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Student Potential

Budgeting and Saving for Your Child’s Education

Rick Kenney, CFA, CIM, FCSI
Rick Kenney, CFA, CIM, FCSI

Chief Compliance Officer

For many of us, paying for our children’s education is a long-term financial goal. However, with school often so far away, education savings can typically take a back seat to more immediate needs.

Take it from an expert though: whether you’re saving a little or a lot, the most important decision you can make when it comes to education saving and planning is simply starting.

As any parent can attest, time flies. Children have a tendency to grow up in the blink of an eye, and by saving however much you can, when you can, you’ll make sure you don’t get caught scrambling and scrounging to fund their education at the last minute.

So when’s the best time to start saving for your child’s education?

The truth is, starting to save and doing so sooner has a number of benefits. However, it’s important to be mindful of what’s realistic. You want to assess what’s affordable in consideration of your monthly budget.  An affordable savings plan is a sustainable savings plan, and that leads to longer-term savings success.

So whether you’re starting to save the moment your child is born or when they learn to drive, you’ll always have to start somewhere, and your current situation will often influence how and how much you can save. There is no true one-size-fits-all approach to financial planning, and unless you’re starting to save a day before your child graduates from post-secondary school, something can always be done to help. Here’s why:

Compound Growth

As a concept, compound growth is simple – your money grows faster because interest is calculated on your original investment as well as what it makes over time.

Think of your money as a snowball rolling down a hill: the longer it rolls, the more time it has to accumulate and get exponentially bigger. With compound growth, your savings will typically grow, generating more money that is then added to your total. You then generate even more based off the new total, growing your savings even further, faster.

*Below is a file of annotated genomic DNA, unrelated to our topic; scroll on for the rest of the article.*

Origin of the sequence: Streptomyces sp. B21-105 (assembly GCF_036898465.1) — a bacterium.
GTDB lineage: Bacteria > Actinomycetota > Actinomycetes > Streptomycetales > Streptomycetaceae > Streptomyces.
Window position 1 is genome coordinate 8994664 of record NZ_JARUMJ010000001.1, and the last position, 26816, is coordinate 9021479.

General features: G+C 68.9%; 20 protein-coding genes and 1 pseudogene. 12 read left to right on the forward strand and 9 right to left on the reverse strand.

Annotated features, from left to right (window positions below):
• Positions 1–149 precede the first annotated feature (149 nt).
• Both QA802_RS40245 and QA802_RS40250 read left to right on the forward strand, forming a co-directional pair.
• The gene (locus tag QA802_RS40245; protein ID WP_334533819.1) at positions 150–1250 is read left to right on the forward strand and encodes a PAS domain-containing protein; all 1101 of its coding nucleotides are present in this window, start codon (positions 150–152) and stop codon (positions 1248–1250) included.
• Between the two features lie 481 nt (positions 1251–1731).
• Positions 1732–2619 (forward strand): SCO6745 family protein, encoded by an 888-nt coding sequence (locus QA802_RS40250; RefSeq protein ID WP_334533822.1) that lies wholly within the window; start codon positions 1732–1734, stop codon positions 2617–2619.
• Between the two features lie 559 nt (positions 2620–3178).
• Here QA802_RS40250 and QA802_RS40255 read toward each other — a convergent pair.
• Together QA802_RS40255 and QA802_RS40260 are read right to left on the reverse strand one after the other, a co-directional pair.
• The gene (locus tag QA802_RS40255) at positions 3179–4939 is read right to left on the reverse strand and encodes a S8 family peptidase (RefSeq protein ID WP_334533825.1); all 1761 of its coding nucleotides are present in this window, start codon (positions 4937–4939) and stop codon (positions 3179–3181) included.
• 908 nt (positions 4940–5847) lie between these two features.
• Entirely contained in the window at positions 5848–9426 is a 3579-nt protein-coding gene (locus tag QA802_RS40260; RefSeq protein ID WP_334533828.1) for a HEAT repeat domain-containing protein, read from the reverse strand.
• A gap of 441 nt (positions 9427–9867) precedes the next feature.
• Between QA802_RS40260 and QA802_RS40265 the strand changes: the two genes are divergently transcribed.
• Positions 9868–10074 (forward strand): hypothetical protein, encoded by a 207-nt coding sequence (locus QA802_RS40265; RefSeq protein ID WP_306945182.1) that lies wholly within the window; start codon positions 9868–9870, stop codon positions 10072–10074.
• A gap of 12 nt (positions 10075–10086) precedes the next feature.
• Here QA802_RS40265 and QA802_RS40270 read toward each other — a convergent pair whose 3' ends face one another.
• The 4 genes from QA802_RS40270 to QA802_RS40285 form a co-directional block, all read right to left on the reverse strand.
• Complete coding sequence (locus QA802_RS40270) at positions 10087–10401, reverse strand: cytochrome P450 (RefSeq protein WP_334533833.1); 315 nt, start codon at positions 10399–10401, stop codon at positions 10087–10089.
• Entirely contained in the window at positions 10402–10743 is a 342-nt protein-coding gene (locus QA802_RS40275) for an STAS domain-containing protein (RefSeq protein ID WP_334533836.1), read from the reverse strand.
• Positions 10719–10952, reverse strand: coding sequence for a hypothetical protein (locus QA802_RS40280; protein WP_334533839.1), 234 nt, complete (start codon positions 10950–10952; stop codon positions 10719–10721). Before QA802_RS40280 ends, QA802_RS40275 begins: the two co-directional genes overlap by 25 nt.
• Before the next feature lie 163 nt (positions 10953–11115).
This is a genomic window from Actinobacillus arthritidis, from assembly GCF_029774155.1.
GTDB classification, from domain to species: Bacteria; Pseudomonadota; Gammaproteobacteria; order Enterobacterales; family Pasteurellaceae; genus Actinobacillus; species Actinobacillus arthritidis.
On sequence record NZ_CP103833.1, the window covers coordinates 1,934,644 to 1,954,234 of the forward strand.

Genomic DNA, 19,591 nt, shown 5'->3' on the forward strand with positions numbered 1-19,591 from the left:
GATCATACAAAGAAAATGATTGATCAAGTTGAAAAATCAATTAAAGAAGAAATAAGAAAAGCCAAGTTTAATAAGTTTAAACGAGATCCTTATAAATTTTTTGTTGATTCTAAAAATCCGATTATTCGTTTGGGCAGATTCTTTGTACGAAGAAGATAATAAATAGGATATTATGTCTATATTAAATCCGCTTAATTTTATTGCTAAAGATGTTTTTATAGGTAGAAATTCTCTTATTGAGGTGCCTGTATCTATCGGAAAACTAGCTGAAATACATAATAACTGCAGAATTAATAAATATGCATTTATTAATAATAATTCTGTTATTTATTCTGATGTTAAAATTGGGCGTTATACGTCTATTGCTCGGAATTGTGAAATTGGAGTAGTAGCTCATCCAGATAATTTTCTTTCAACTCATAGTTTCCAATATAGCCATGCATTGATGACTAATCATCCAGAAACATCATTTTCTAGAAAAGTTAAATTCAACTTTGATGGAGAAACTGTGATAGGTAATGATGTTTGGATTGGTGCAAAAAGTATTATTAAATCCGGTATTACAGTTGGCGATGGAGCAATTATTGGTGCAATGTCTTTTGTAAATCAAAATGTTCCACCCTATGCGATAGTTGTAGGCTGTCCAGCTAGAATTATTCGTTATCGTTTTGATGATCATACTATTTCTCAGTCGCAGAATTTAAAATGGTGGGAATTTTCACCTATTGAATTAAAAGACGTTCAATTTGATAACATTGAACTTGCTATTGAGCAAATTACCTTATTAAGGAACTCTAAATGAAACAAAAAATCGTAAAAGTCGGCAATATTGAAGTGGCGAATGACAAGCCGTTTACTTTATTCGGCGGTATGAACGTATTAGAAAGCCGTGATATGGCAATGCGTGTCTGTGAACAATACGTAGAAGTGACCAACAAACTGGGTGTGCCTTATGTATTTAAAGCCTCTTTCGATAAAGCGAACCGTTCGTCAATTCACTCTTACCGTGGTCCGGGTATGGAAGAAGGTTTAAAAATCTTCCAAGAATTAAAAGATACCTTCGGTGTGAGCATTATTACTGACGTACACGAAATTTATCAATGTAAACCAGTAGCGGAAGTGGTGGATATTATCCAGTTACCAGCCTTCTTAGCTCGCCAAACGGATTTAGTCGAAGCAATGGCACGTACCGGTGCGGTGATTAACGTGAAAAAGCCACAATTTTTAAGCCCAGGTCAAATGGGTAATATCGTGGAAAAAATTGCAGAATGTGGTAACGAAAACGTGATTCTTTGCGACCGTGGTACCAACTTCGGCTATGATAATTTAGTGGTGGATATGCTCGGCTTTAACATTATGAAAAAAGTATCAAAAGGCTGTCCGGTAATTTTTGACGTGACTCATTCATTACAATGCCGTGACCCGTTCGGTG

While it is true that the sooner you start saving, the more your money will typically grow in the long run, saving over a shorter period will often net you more than you otherwise would have had. Moreover, saving even a little over longer time can also have a significant effect.

This brings me to my next point.

The Power of Investing

You want to make your money work for you.

Investing your money wisely can have a massive difference on your child’s education savings.

Depending on your needs and how you do it, investing can typically make a rather significant difference over the long or short term when compared to merely putting your money in a generic savings account.

However, prudent investments are about so much more than just beating the rate of return you can get from a high interest savings account. It’s all about the interplay of risk and return.

If your child is about to head off to university, for instance, it may not make sense to risk everything for a higher rate of return. However, if your child is just starting to crawl, you may be more willing and able to take on more risk to scale your savings quicker and let compound growth do its thing.

At Embark, our plan actually accounts for this by adapting to your child’s age. When your child is younger, it’ll focus on equities and growth, slowly adjusting over time to hold a higher concentration of bonds to preserve your education savings for their post-secondary journey.

This is all to say that deciding to save and how you save can make all the difference when funding your child’s education. Simply taking the time to invest your money in a portfolio that’s representative of your needs and position can typically help you have more for your child’s education.

Tax-free Growth and Government Grants

Another great way to help build out your education savings is by making use of the government grants you’re eligible for.

Through the Canadian Education Savings Grant (CESG), for instance, the government will match 20% of your contributions, giving you $500 each year and $7,200 throughout the lifetime of your RESP, if you take full advantage of it.

Needless to say, fully capitalizing on these grants is much easier when you start saving earlier – you have more time to gradually gain them and keep them invested and growing. However, this doesn’t necessarily mean that you still can’t make use of these fantastic programs later on.

The CESG allows you to carry forward unused grants, increasing the maximum amount you can match in any given year. So long as your child is under the age of 17, you can get something from them.

So What’s Best?

Like I’ve said, saving early can have very real benefits and make the entire process feel smoother. However, something can always be done to strengthen your savings – whether you save a little while on maternity leave and scale up afterwards, or start putting money away the day your child gets accepted into college.

If you ever have questions, or want to map out the best approach for you, we’re always here to help. By booking an appointment today, we’ll see what we can do to help you create your tomorrow.

Rick Kenney, CFA, CIM, FCSI
Written by Rick Kenney, CFA, CIM, FCSI

Chief Compliance Officer

Rick Kenney is an avid marathoner. With over 30 years of experience in the financial and regulatory space, he is passionate about helping families find the best education savings plan for them. A firm believer in continuing education, Rick holds a variety of financial designations, including the CFA, FCSI and Chartered Investment Manager designations.